WITH THIS VOLUME of collected literary essays V. S. Pritchett throws out another wing on the substantial edifice of critical writing he has built during his long lifetime. It is an excellent house, something of a random house, and a comfortable if rather austere house. Because it is very much an English house it is sometimes cold, but it is spacious and the views it affords are extensive. The wing that preceded it, called The Myth Makers, was admirable, and this is just as good, and the two taken together form a pleasing unity.
These are called essays, rather than book reviews, although many of them deal with particular works by writers ranging through Saul Bellow and Mary McCarthy among the moderns, through Kipling and Conrad among those of an earlier day, and extending backward as far as Pepys, Swift and the Lady Murasaki. Among the subjects are no-nonsense -- well, almost no-nonsense -- types like T. E. Lawrence and Edmund Wilson, and there are exotics like Max Beerbohm and Frederick Rolfe. In every instance the opinions are fresh without being eccentric, the writing is beautifully achieved without being obtrusively so, and the judgments classically balanced, by which I mean that all the writers are judged by the same high, necessarily general standards, and there are no obtrusions of enthusiasm.
This is not to say that the critic is cold, but only that he is never carried away. Himself a writer of fine fiction, he does not fall victim to the love-or-hate-relationships which sometimes betray less experienced and less widely-read critics. He is an ideal reviewer. His judgments will stand.
To test this quality, I "proved" one of his criticisms by the method arithmeticians use to prove problems. That is to say, I worked backward from the solution to the problem, from the criticism to the book, and found it just and correct in every detail. The book I used was Angus Wilson's No Laughing Matter, which I had not read since it appeared in 1967; I reread it in the light of the criticism in The Tale Bearers and found that criticism to be just, perceptive and illuminating. Just, because it puts its finger on a quality of excess in the book which is enjoyable though perhaps artistically self-indulgent: perceptive, because it dwells on Wilson's brotherhood with Dickens and Fielding in the histrionic quality of the novel: illuminating, because it summed up judiciously what a very good novel it is in a way that I, as a reader, could not have done for myself. This is criticism in a fine, often misunderstood tradition.
Every editor knows how hard it is to get good reviews of new books, because the circumstances of modern periodical publishing do not allow editors to pay enough for the work. Publishers and the public want reviews as soon as possible after publication, and the people who rely on reviewing for an addition to their income want to do as many reviews as they can. The result may sometimes be lively journalism, but may also be slapdash, cheaply effective and hard on the authors, though not, in some cases, as hard as a thoughtful, long-pondered review might be. This is especially true of the reviewing of fiction; it is easier to find someone to do an expert's review on a book of fact or opinion than to find a reviewer who is truly sympathetic toward a work of art, which is what serious fiction aspires to be. There have been reviewers like Arnold Bennett and Alexander Woollcott whose exuberant good word could make the fortune of a book and its writer when first it appeared, but it is instructive to inquire where most of those books, so quickly praised, are today. To look at a list of the best sellers of 20 years ago is melancholy work, and we are grateful for a book like the present one which talks of books most of which are 20 years old, more or less, and which are as good, if not better, than when they were new. Criticism like that of V. S. Pritchett is a fine balance in the hurly-burly of weekly publishing.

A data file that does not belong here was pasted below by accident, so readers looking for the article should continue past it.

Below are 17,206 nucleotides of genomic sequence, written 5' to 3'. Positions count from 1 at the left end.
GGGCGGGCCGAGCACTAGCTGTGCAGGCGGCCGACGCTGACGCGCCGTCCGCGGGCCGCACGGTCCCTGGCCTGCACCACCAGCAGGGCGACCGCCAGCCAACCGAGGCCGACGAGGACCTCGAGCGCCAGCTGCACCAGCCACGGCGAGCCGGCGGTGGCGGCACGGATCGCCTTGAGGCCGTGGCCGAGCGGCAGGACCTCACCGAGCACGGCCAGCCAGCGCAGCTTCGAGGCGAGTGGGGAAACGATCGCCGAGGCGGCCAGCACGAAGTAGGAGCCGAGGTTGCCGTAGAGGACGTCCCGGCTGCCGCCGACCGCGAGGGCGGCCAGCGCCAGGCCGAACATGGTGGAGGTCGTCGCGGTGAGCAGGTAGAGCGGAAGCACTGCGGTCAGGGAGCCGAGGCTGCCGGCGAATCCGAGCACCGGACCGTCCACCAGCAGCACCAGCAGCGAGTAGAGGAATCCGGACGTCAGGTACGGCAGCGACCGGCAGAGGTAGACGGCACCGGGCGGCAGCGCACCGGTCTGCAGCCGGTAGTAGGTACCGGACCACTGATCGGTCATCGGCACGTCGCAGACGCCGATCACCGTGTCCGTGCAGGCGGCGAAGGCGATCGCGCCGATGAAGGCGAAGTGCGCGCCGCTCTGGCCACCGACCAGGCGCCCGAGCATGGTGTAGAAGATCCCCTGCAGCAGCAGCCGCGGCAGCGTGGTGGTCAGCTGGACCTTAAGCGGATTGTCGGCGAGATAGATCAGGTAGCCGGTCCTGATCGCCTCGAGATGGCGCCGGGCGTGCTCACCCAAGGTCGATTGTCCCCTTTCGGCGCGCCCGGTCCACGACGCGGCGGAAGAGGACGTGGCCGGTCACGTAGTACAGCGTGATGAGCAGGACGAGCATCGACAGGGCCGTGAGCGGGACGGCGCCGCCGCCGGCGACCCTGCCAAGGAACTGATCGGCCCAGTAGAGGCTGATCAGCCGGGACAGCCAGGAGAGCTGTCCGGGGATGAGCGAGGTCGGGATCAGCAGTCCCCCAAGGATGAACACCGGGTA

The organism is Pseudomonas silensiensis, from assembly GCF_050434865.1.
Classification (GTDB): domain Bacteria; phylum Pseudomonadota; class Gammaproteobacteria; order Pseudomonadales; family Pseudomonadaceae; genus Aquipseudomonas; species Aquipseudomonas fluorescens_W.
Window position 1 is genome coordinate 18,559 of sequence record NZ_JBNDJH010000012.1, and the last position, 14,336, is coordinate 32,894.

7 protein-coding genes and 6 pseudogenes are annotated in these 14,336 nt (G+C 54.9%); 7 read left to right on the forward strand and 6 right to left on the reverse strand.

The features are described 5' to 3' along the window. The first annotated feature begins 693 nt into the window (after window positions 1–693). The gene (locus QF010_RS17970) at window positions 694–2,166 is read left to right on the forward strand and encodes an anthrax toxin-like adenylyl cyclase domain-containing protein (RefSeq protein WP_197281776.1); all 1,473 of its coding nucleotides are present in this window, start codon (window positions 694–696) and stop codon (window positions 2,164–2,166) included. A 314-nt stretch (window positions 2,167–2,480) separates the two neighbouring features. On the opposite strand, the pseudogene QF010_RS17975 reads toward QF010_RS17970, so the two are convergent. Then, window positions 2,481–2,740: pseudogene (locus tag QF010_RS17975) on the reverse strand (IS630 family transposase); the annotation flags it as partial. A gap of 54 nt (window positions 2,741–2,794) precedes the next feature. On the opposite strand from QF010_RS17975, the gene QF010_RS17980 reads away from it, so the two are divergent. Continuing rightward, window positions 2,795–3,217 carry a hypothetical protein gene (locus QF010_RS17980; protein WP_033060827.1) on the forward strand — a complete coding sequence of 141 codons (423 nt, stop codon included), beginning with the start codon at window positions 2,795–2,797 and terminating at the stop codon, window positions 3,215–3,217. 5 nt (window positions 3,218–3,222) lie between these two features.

Critics like Pritchett belong to the small body of serious lovers of literature who will not compromise with standards that reach beyond the enthusiasms of the immediate present. This is not to say that they are out of sympathy with what is new, and judge all writing, as did a schoolmaster under whom I once suffered, by the yardstick of Addison. But they do attempt to discern a pattern and a reasoned growth in literature -- to detect it rather than to impose it on their sole authority. Thus they may sometimes seem a little cold, as is V. S. Pritchett when he writes about Edmund Wilson, who was never cold. But Pritchett helps us to see Wilson better, and Wilson loses nothing of his essential quality under each examination, though he is shorn of some of his testy ipse dixit authority. Pritchett sees that the dandyism of Max Beerbohm cloaks a steely nerve and a gimlet eye, that the humanitarianism of E. M. Forster springs from an essentially indecisive spirit, and that the mannerist prose of Rolfe is the perfect expression of a unique, one-book talent. All this is achieved with justice; the whip and the butter-tub have no place in his critical equipment, and when he puts on the red robe and the full-bottomed wig of the judge we acknowledge his right to wear those fine critical habiliments.
This is not the sort of criticism that brings a fortune or millions of readers, but it has its recognition and its reward. Since 1975 he has been Sir Victor Sawdon Pritchett, knighted for his services to literature. A proud accolade, and in his 80th year we are happy indeed to salute Sir Victor and thank him for what he has done.